had been interjecting about our rights). I stay where I am, and jabber,
as unthreateningly as I can manage, all the while considering popping
the car into gear and bolting. I tell them they can give me a fine for the
expired licence disc and I will pay it right here, no problem. This is my
attempt at offering a bribe but they are having none of it. They tell me
that they are not JMPD and they don’t give fines: they want me in jail.
Then, when I have run out of options and with patience seeming to be
at a premium on their side, a plot contrivance happens that would have
been at home in the third act of Four Corners. (A boy is shot in this movie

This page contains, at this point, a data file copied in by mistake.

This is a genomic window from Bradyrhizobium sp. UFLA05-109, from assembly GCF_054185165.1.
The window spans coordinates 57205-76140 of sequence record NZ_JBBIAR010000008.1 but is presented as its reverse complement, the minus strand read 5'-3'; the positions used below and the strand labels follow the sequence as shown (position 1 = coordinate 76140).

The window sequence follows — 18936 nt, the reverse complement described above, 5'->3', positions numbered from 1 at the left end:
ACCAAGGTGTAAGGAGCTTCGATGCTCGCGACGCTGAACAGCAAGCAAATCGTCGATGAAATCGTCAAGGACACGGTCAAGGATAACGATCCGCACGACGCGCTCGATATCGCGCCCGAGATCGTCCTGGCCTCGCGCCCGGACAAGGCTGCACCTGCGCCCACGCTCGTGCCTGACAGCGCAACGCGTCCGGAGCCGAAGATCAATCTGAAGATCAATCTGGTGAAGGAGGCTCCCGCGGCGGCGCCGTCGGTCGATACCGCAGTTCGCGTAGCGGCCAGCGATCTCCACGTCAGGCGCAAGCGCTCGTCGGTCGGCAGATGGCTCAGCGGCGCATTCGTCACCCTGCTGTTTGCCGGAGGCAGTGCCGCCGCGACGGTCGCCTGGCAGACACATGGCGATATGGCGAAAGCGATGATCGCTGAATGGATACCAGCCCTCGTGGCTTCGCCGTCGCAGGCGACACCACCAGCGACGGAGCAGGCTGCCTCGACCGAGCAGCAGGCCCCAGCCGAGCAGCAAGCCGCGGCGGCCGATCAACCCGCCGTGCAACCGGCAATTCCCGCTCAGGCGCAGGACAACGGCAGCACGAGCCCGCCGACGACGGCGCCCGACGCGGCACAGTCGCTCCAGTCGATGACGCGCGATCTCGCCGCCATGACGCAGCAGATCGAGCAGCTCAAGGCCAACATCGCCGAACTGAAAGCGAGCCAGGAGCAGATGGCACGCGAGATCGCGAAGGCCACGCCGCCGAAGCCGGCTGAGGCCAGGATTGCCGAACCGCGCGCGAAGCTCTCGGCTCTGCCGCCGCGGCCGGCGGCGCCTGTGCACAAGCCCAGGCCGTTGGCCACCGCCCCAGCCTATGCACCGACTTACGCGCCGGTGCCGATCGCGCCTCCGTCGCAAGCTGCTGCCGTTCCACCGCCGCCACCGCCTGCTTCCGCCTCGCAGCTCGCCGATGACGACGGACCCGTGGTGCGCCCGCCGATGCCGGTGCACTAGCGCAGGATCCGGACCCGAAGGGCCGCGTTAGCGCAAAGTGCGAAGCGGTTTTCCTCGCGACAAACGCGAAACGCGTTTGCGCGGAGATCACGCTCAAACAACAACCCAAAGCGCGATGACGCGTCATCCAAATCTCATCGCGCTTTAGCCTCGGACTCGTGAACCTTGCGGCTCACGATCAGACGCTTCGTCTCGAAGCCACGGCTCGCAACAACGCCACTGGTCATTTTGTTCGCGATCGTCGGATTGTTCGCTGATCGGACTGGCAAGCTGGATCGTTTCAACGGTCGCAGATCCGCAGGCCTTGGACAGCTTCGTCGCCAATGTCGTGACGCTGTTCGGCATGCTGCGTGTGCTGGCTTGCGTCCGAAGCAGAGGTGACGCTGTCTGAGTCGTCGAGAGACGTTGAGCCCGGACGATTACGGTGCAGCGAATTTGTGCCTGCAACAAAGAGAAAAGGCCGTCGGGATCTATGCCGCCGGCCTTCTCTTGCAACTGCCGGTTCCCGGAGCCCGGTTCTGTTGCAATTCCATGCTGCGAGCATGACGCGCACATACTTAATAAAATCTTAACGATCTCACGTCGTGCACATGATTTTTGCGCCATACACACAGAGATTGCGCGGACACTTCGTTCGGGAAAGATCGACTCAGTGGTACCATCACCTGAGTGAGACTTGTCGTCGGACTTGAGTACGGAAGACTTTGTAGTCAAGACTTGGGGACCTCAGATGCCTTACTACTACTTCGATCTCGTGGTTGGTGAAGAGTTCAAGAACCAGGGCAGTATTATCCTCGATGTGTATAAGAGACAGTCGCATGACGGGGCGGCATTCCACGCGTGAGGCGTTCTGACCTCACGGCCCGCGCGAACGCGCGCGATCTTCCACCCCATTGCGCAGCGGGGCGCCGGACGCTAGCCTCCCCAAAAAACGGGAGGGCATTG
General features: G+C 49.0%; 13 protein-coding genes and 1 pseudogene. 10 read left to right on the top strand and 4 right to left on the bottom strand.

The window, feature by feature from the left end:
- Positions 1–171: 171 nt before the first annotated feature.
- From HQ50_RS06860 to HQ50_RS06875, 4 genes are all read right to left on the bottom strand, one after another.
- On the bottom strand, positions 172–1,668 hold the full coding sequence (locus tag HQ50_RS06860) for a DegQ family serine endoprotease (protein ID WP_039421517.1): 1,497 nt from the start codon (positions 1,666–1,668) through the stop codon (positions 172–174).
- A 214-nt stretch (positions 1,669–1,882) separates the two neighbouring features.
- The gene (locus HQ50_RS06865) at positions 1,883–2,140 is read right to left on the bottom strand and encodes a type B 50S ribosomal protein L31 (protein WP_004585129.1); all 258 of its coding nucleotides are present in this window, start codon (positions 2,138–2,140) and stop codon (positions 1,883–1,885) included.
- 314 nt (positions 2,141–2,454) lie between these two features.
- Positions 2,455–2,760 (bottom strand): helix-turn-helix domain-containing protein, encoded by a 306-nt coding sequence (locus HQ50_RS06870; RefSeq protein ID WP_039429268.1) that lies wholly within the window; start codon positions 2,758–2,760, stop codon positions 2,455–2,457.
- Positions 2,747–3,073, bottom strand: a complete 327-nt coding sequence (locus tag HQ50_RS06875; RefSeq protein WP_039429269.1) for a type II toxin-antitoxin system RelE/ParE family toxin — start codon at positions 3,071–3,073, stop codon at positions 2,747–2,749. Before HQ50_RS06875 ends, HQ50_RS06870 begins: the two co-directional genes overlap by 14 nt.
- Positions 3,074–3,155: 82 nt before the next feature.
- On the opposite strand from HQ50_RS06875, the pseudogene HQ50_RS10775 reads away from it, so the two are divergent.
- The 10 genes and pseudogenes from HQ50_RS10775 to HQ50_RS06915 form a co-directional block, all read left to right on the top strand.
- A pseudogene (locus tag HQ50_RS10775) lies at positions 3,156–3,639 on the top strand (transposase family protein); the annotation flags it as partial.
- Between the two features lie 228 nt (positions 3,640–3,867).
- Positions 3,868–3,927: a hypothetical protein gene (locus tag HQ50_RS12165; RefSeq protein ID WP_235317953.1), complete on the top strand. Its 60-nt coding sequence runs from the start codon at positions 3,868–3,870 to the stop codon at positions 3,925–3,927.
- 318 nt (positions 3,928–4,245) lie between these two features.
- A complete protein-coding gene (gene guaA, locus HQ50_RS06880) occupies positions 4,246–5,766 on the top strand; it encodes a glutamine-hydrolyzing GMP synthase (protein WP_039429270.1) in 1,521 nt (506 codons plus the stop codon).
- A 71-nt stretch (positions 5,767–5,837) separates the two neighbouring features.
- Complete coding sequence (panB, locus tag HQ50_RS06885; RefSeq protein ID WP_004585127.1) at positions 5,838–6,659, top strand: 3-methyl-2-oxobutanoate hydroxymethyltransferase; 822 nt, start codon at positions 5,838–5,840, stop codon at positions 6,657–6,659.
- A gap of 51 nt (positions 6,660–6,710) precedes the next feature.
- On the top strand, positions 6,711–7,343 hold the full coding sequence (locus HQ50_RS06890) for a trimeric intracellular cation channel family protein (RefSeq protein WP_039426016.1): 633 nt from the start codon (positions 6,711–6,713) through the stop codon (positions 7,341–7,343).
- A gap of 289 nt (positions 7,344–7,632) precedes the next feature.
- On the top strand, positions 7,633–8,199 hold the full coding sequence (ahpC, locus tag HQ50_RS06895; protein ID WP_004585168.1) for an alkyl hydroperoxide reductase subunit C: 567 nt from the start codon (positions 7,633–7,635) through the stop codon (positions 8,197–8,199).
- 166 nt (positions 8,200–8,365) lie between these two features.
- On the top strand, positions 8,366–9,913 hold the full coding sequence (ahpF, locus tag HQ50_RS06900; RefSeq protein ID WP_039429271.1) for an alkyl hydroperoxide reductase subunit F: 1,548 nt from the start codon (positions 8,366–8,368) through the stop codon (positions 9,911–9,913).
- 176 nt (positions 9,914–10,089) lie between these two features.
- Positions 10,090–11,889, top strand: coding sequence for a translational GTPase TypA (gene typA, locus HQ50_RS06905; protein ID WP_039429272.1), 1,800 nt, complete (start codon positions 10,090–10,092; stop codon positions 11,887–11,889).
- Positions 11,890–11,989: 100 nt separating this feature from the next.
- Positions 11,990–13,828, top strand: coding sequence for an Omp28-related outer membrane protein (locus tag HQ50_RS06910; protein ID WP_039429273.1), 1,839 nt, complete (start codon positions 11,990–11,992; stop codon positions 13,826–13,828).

in a fight with his estranged father and is saved because the neighbour is
carefully telegraphed as a doctor, which serves no purpose that I could see
but to complement this plot twist.)
So here’s my own true-life plot twist. Just as the angriest cop is
insisting that I come to the station, it begins to rain. Drops of water
bounce comically off their flak jackets and splash onto my windscreen.
The second cop begins to complain that he is getting wet. I sit tight and
wait. And after two minutes of fussing they retreat to their car and I hear
the engine start up. Once they are in the dry they sidle up to me, our cars
ten centimetres from touching, the rain now beating down hard. They
ask where I live. I say, ‘Over the road, a couple of blocks.’ They tell me to
drive; they will follow. And so they follow us as I drive as slowly and as
carefully as I can. I discover that my left leg is shaking and this makes it
challenging to keep the car in gear. And then I realise that by escorting